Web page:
Snoopy Steps Down

‘Tis the season for “It’s the Great Pumpkin, Charlie Brown,” and the 50th year the TV special will be watched by people all over America. But in this time of nostalgia and tradition, MetLife has officially ended all brand association with the Peanuts gang. This includes our beloved Snoopy, the main mascot who has defined the MetLife brand for 31 years.


According to Esther Lee, global chief marketing officer of MetLife, the company first turned to Snoopy in 1985 to give MetLife a relatable and fun attitude. In an atmosphere when most insurance companies were perceived as cold and harsh, the Snoopy Decision was one that produced great results.


“Nob18991ac572d3a41b9298165dc42d7f8w, 31 years later, being friendly and approachable isn’t enough,” said Lee. “What [consumers] are looking for, from a company like ours, is a partnership to really help them navigate some of these important times in their lives.”


The new MetLife identity will include a new logo and the tagline “MetLife. Navigating life together.” Lee noted that more than 1,000 other companies use the Peanuts characters in some of their advertising, which dilutes MetLife’s brand value. Through customer research, MetLife found that few people associate Snoopy with MetLife.


We at Satori are generally the first to celebrate change, especially with branding that can measure its age in decades. But we question the research done by MetLife: as an endearing and time-weathered children’s character, thoughts of Snoopy no doubt invoke the rest of the Peanuts characters, rather than a corporate tie. But more importantly: when you think of MetLife, don’t you think of Snoopy?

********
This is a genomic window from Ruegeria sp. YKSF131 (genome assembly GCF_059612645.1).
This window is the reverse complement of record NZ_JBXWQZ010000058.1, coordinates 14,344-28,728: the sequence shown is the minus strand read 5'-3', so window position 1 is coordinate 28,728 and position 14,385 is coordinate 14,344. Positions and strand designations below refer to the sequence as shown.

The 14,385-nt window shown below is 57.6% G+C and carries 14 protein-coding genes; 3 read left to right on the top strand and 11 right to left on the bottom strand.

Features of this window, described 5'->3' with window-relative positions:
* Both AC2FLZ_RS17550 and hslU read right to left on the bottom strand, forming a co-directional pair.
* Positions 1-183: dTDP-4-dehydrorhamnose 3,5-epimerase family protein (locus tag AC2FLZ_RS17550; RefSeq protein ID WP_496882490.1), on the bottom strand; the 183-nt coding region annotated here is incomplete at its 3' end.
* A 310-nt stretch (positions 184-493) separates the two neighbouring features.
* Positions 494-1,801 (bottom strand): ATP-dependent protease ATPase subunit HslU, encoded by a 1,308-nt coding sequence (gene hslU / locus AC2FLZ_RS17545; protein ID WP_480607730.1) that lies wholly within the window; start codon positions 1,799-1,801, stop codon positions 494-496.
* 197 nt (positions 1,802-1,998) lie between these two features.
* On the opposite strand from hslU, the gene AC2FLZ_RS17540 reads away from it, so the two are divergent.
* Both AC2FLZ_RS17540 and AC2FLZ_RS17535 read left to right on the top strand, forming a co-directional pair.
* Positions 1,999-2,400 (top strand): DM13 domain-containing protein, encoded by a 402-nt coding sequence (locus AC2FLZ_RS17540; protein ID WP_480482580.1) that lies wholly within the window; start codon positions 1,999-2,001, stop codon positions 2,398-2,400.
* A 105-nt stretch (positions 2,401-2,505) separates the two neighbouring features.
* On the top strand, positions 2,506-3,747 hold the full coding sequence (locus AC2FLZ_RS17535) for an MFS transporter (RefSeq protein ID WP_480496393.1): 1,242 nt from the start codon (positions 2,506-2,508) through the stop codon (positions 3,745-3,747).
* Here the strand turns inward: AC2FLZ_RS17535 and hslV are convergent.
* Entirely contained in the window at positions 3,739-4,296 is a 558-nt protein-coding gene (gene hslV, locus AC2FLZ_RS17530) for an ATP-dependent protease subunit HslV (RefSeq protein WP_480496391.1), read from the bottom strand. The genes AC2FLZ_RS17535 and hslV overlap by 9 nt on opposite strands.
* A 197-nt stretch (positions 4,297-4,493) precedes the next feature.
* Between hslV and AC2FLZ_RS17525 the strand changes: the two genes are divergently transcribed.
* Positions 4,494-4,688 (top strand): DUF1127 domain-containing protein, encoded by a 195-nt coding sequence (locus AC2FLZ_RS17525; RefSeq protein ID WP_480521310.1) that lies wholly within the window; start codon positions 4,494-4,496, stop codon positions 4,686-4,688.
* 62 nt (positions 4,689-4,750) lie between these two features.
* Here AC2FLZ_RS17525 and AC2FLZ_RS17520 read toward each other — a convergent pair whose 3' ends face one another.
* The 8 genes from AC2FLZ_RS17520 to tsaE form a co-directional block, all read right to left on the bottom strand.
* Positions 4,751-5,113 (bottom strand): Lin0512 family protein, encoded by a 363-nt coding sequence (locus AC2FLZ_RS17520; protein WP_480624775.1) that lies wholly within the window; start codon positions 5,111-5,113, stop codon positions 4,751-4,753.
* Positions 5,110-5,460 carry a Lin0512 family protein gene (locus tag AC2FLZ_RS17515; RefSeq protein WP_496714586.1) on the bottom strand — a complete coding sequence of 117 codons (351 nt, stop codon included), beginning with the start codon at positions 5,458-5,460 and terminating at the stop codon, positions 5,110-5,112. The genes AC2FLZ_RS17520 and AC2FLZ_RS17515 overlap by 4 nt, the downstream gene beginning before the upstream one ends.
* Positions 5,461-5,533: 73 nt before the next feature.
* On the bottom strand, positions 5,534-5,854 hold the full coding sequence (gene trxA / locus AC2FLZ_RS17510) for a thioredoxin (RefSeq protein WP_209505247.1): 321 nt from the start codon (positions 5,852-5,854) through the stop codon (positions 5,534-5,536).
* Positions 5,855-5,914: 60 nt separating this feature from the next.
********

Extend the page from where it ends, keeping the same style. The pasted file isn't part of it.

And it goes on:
Others have voiced their support for beagle-based branding as well. As MetLife is consciously de-coupling from its US retail business, now called Brighthouse Financial, many have questioned if Snoopy will go to live with that brand instead.


“It is highly unlikely the company would spin off its retail business without the dog,” said Al Ries, chairman of market-strategy firm Ries & Ries. “Would anyone buy the Corona brand without the lime? Or the cola business from Coca-Cola without the contour bottle?”


ml_logo_rgb_finalIn spite of the conjecture, the latest branding released for Brighthouse Financial makes no mention of Snoopy and his pals. The new MetLife branding will continue rolling out through next year, with print ads beginning this week and a TV push set for the end of this year.


The biggest question of all: What does this mean for the annual Macy’s Thanksgiving Day Parade? Does this change in branding mean the end of our beloved giant inflated Snoopy, floating majestically through the streets of New York? Generally held near MetLife Stadium, we’ll have to wait and see if the brand association was the only tether keeping this American treasure in the spotlight.

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